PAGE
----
When I decided to become a full time ceramic artist, there are a few things I didn't expect to happen: that we would be able to afford a storefront in the historic Downtown Winchester, that Carvel would ever quit his job to join me, and that we would have a mug that would be considered our flagship product. Here we are, almost 2 years later, and all three have happened. Of these things, what I have been asked about the most is the origins of our flagship mug's phrase, 'this might be bourbon'.
The creative process is unfortunately a messy one. Even if inspiration just hits, in ceramics there are so many different options to explore and consider that there is always a few trials to run through. What size font to use, should you capitalize proper nouns, how are you going to glaze, what color should it be, how much work is too much work for the price you will have to sell the piece for: all these things must be processed and explored. So let me take you down memory lane visually as well.
Stroke of Inspiration
First things first; where did the saying come from? Necessity, basically. I wanted to make my husband, Carvel, a Christmas gift that I knew he would love. I spent about half the day coming up with sayings revolving around bourbon, (one of his MAJOR passions in this world), and most of them were too wordy. 'for the days that you need coffee with a side of bourbon', 'there just might be bourbon in here', 'bourbon + coffee = happy Carvel'. Nah. When I cleaned the phrases up, condensed them down, 'this may/might be bourbon' was the winner. While I was making him one, I thought maybe some of our customers would like them as well. I think I was right.
These are the very first 'this might be bourbon' mugs created. I experimented with the idea of having feminine and masculine versions originally, before deciding that unisex was the way to go. These featured smaller stamps, which proved to be more challenging to get the glaze to stay in. Some turned out great, but with a 50/50 split, the loss was too great. After the first batch, this design was scrapped.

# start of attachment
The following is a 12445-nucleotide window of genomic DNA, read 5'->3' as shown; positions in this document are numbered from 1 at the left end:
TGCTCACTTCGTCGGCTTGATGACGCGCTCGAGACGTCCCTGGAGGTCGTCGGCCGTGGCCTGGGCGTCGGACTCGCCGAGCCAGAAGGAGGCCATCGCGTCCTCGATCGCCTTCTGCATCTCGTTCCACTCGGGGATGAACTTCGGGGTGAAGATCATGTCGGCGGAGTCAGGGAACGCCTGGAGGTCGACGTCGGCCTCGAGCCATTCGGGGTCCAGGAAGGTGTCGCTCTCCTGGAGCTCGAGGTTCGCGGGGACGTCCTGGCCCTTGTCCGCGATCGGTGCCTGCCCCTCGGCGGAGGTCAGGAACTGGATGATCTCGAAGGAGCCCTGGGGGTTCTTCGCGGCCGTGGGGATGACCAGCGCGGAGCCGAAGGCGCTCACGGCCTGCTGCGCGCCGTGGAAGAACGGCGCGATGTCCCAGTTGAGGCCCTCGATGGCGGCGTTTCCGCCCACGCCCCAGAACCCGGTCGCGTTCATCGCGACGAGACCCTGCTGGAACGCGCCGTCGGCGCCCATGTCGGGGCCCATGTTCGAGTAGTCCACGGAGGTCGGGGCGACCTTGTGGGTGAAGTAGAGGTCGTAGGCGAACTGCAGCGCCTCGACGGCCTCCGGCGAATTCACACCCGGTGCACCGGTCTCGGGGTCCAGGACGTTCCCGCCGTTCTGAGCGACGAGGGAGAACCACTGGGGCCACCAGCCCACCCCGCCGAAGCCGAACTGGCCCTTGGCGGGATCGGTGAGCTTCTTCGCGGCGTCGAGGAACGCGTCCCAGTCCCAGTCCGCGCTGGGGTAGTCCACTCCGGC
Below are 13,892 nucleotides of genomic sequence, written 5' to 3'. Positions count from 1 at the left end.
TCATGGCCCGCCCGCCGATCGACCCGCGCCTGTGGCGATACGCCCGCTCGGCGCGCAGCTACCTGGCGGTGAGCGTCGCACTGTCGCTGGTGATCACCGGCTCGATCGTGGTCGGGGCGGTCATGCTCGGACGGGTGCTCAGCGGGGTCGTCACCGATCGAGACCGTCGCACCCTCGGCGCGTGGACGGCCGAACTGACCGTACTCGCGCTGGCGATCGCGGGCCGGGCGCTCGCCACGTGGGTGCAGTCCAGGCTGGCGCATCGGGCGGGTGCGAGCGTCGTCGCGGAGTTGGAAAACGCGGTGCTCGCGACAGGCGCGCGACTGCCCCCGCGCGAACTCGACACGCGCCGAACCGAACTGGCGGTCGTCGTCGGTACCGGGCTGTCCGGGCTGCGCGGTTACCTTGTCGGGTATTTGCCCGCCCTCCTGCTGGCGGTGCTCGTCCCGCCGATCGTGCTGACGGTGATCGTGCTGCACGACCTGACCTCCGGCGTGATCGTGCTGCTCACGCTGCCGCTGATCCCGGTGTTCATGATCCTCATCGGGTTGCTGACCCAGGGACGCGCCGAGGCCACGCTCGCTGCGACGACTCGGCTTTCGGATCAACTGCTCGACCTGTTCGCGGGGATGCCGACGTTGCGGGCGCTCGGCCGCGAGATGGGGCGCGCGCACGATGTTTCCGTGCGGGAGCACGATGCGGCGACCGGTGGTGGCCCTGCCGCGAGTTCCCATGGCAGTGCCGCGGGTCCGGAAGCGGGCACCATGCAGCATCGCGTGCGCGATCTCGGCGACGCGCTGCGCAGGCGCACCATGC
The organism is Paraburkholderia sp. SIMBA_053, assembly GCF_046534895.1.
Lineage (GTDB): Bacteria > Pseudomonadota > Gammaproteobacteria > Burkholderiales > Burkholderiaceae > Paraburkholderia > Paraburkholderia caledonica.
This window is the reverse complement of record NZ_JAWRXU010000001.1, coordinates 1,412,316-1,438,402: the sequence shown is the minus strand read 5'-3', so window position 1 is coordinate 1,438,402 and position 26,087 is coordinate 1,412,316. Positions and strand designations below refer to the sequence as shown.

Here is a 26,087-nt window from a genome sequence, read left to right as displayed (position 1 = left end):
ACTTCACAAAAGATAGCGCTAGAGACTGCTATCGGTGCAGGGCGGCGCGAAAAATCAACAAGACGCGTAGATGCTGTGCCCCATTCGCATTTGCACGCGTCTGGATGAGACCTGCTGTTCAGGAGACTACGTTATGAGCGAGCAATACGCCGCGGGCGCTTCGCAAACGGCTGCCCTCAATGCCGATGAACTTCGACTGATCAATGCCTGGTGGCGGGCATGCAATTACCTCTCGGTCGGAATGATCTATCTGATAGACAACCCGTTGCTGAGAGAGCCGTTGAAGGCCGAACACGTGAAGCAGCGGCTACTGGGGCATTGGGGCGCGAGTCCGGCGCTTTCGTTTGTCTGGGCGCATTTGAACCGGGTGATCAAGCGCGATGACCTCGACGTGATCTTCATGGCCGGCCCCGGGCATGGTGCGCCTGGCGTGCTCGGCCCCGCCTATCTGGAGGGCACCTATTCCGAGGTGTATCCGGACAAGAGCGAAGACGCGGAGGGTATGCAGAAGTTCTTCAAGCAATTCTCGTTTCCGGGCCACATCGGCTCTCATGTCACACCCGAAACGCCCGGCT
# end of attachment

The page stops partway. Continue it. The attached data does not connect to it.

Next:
I also played around with the phrasing in the early batches. I knew that the second word needed to be either 'may' or 'might' for it to flow off your tongue correctly, and after they were finished I knew that 'might' was mightier than 'may'. Still, I enjoyed the front plate that the 'may' mugs had, so when I started making the next batch, these two designs were combined.
Let's talk about glaze, baby.
Here's a whole other challenge in the ceramic world. There are so many different paths and options that span much more than just color in this step, that I had to do a few experiments. Some (most) did not pan out so well.
DING DING DING! We have a winner!
Lovely, reliable cobalt blue showed it's worthy in not only color, but ability to stay in the letters (when stamped well) and translucent quality to show texture.
From here I became a mug making machine last November/December, working 13+ hour days, 7 days a week to produce nearly 200 mugs in about a month and a half. I wore out our first glaze sprayer, and our poor kiln basically fired constantly during this time as well. I have some photos of my battle wounds as well, from cracked knuckles to a severely bruise hand from using our spray gun for 8 hours two days in a row, but let's stay on topic for now.
After the Christmas rush, I realized that the design that I had been creating had a few flaws. First off, although the additional front plate was nice aesthetically and gave me a clear boundary for wiping back the glaze, it caused more than a few issues. For one, a much slower drying time. Basic science will tell you the thicker the clay, the longer it takes to dry. You can't fire a piece until it is COMPLETELY dry, or you may open the kiln to a minor explosion. Also, when the front piece is added, the additional clay caused many of the cylindrical mugs to warp severely and we had to scrap them. So with more time to think on it, we changed up the design to what you see today.
We bought a stamp with the words all together to help with the accuracy of our letter placement, and have also experimented with other glaze combinations. We keep coming back to the blue. There are plans for us to start mixing up some glazes of our own creations, so you never know what we will be doing in a few months.
So there you have it folks; the whole truth and nothing but it. The process from inception to completion isn't always linear, and we've had our share of figuring things out. Overall, I am very pleased with our current design and so very happy that everyone else is as well. Anytime that someone tells you that they want to give your art as a gift is a very high compliment for an artist, which is why we try to go above and beyond to thank all of our customers in the holiday season. Without you, 38 N. Main Street would still be vacant. Thank you, and we are wishing you the very happiest of holidays!